Synecdoche, New York

May 20, 2009

I am still struggling to get to grips with what it is that I think about this film. What I can safely say is that never has a facet of a films name (in this case ‘synecdoche’) ever represented so accurately the film itself. The word in question refers a small part of something which can be representative of the whole and vice versa, and indeed minute aspects of the film and the individual feelings which it evokes can be applied accurately to the film as a whole. The film itself can be interpreted and understood correctly from so many points that it’s hard to classify any particular opinion as positive or negative. If you find it indulgent, farcical and pretentious then you’re right, but if you find it to contain an ocean of meaning and misery which deals with universal themes of human existence then you’re probably just as right. This is one of the reasons that it’s received such mixed reviews, and why negative reviews cover the same ground as the positive ones. Check out Peter Bradshaw’s review as compared to Jonathan Romney’s. I agree with much of what both of them say. It’s a paradox.

To say that I disliked the film and was frustrated by it would have been true if you’d asked me as I left the cinema, but having had some time to ruminate on it some more I wouldn’t be so confident in this opinion. It deals primarily with death, and in the first half of the film this becomes acutely depressing as the facade of realism melts away and we swim upstream against a surreal reality of Kaufman’s creation. The first half is thoughtful, often hilarious and has the look and feel of a smaller film which is lost in the grandeur of the final scenes. The film jumps years in a single cut, and age and illness grip the characters tighter as time moves on. However, Philip Seymour Hoffman’s Caden Cotard seems to take these leaps in unison with the viewer and is equally baffled by the passage of time. In this way the film represents the way in which humans experience time more accurately than other more ‘realistic’ pieces. It takes for granted life’s brief candle and highlights the power of time’s passage to distort memory. At times you’ll become engorged with nostalgic misery, and if you’re looking for escapism you’ve come to the wrong place.

For an examination of the plot look at other reviews or go and watch the movie yourself. There’s no guarantee you’ll like it, and in fact in many ways it is a film that doesn’t want to be enjoyed. Cotard is an introspective hypochondriac, crying during or after sex at least twice in the film, an indecisive artist who cannot complete his theatrical masterpiece despite an unlimited budget. He eventually cocoons himself in a warehouse within a warehouse within a warehouse in New York, and in the final scene of the film is directed by an actor via an earpiece. The actor in question is a woman hired to play him, and is better at knowing himself than he is. This is just a small example of the dense meaning within each and every encounter within the film, though by the end you get the feeling that this weighs down the narrative and prolongs the inevitable death of the main protagonist.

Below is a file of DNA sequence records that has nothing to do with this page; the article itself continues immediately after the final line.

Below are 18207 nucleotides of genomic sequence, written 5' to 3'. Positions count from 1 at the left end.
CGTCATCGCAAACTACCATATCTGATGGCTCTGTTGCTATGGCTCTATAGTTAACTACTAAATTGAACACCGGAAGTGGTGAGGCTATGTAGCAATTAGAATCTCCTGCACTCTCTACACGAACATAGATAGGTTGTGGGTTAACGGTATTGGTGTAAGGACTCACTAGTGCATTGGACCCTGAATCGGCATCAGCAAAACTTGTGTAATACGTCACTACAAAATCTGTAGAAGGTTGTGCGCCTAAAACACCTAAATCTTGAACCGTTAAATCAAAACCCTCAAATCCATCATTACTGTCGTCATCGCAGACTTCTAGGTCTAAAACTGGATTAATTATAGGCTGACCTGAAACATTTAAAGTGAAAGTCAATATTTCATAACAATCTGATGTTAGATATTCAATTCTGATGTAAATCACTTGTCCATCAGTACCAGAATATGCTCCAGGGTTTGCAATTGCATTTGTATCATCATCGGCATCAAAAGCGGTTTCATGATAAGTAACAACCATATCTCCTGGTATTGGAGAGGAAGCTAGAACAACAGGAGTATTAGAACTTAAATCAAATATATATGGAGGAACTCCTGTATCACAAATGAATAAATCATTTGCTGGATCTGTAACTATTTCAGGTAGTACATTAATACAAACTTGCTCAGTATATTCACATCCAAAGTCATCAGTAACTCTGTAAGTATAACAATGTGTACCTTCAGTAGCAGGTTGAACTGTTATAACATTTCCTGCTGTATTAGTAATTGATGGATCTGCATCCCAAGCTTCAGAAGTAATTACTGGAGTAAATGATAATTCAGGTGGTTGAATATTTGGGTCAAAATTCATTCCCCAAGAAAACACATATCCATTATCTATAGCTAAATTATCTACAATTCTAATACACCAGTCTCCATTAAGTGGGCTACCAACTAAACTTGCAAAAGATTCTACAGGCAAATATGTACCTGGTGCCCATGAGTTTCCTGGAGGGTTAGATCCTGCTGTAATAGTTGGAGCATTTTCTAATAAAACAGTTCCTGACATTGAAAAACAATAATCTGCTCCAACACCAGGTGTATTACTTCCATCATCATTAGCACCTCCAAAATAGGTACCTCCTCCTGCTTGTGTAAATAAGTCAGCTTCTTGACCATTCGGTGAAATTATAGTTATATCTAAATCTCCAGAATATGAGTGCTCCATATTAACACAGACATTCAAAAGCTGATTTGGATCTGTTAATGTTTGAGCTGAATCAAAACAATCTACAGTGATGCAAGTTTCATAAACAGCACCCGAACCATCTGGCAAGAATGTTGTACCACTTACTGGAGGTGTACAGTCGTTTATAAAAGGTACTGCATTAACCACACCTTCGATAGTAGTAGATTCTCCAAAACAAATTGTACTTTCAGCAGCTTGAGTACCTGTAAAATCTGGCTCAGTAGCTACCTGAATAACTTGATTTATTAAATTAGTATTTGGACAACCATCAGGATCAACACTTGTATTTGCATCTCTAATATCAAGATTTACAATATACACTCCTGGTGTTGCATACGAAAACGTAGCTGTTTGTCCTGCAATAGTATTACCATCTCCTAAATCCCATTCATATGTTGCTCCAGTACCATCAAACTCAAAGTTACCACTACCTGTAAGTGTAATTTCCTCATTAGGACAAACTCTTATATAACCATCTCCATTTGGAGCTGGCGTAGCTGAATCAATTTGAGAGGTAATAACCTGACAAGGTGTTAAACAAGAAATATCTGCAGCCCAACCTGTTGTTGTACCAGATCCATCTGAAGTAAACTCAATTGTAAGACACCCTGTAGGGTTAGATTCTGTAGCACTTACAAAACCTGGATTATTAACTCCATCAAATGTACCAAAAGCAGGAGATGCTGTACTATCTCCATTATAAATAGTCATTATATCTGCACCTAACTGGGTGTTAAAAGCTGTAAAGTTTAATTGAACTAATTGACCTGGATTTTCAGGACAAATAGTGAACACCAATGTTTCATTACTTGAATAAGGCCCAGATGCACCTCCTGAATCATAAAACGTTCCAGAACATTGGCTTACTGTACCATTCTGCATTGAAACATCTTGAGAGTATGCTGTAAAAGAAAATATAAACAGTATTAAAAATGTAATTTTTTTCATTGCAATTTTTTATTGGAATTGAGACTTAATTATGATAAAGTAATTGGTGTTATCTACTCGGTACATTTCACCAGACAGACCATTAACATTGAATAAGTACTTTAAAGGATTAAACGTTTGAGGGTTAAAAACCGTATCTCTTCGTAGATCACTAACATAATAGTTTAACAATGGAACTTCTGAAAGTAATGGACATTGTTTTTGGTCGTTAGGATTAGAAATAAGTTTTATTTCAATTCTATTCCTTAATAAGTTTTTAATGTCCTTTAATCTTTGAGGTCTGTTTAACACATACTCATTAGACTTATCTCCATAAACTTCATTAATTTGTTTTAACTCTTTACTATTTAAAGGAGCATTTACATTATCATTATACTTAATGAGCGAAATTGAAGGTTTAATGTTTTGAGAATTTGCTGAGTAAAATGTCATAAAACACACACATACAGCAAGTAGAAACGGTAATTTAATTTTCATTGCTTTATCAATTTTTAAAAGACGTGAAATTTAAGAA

Each aspect of the film itself becomes a sum of its parts, and as others have pointed out it feels like a Woody Allen movie for its intellectual discourse and obsession with death and art reflecting or in this case becoming life. There are moments of beauty and of poignancy, though I doubt that any viewer will appreciate every aspect of the film. By the time the credits roll imperfection and futility seem to become the film’s point, and it is doubly frustrating that I’ve barely scratched the surface of the film’s various ideologies and modes of expression. I think that while a minority of people will actually enjoy the experience that is Synecdoche, New York, most people should watch it. The tapestry it paints is so rich that there will be at least a small portion that will inspire you, and the film is all about representing big and small in the same breath.


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